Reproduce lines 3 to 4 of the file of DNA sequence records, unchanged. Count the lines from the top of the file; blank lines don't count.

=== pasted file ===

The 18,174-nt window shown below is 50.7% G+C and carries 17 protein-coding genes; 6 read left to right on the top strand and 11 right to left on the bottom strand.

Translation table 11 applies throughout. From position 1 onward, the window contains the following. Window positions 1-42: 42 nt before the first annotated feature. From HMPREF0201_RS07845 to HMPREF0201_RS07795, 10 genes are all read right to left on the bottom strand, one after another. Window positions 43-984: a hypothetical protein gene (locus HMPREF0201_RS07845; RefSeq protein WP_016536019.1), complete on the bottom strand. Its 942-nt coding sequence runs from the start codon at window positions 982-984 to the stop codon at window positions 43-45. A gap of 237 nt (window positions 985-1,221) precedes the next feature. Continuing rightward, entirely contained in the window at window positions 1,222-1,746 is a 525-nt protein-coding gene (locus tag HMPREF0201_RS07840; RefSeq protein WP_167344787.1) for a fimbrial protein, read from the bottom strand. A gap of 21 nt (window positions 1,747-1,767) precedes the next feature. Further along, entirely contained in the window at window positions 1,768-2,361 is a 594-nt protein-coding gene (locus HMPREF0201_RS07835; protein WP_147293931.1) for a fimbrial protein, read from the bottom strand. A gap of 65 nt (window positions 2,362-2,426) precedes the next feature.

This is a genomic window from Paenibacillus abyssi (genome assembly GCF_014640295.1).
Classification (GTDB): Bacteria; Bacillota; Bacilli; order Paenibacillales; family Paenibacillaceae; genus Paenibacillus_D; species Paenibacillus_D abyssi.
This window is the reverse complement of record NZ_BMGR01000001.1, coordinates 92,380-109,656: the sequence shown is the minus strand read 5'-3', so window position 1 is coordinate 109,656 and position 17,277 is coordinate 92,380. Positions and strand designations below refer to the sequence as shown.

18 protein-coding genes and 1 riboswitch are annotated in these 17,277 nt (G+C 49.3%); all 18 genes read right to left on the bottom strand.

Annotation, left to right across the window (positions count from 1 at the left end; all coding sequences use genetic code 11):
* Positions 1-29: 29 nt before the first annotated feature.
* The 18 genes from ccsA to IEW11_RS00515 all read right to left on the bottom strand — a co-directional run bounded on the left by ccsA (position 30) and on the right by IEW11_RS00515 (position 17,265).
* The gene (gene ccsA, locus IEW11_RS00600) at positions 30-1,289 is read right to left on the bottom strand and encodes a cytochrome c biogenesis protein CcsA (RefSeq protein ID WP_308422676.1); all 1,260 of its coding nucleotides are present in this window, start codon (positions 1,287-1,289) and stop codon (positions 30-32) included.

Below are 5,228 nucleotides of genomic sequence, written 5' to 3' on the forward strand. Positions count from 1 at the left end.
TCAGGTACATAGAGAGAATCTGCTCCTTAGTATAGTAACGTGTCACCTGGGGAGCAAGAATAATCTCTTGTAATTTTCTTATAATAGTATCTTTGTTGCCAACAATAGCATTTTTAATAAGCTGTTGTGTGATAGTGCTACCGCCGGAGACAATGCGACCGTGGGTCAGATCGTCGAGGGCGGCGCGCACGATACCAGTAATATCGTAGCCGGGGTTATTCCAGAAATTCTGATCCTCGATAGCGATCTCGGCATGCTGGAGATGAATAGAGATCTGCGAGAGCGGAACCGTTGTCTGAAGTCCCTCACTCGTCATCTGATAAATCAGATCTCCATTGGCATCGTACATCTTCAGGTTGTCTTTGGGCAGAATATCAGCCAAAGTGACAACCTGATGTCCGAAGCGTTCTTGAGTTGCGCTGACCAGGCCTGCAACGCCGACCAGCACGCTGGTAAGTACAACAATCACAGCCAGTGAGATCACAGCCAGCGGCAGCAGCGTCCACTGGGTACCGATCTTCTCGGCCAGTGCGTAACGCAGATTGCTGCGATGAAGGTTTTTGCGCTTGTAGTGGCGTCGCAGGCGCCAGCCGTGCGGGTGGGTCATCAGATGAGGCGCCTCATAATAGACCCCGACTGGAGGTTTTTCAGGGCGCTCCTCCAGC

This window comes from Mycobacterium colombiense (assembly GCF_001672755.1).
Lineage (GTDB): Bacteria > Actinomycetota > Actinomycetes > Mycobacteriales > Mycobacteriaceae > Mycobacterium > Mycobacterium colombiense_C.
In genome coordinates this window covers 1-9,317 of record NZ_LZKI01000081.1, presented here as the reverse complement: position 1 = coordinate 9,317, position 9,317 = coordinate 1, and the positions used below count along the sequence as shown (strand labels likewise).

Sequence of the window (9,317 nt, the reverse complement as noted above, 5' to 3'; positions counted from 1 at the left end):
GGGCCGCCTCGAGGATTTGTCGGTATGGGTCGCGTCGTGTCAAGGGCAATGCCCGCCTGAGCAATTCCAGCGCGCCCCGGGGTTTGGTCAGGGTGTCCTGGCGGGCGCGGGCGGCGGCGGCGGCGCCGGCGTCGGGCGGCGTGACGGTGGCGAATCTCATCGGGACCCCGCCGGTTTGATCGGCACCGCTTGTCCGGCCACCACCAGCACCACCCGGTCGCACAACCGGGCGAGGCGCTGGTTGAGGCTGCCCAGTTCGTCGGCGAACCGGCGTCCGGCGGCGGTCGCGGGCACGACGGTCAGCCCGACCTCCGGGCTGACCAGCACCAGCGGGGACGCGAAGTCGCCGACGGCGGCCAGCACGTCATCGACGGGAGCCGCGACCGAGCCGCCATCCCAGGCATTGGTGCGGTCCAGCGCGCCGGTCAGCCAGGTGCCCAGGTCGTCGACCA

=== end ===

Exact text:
This is a genomic window from Paenibacillus abyssi (genome assembly GCF_014640295.1).
Classification (GTDB): Bacteria; Bacillota; Bacilli; order Paenibacillales; family Paenibacillaceae; genus Paenibacillus_D; species Paenibacillus_D abyssi.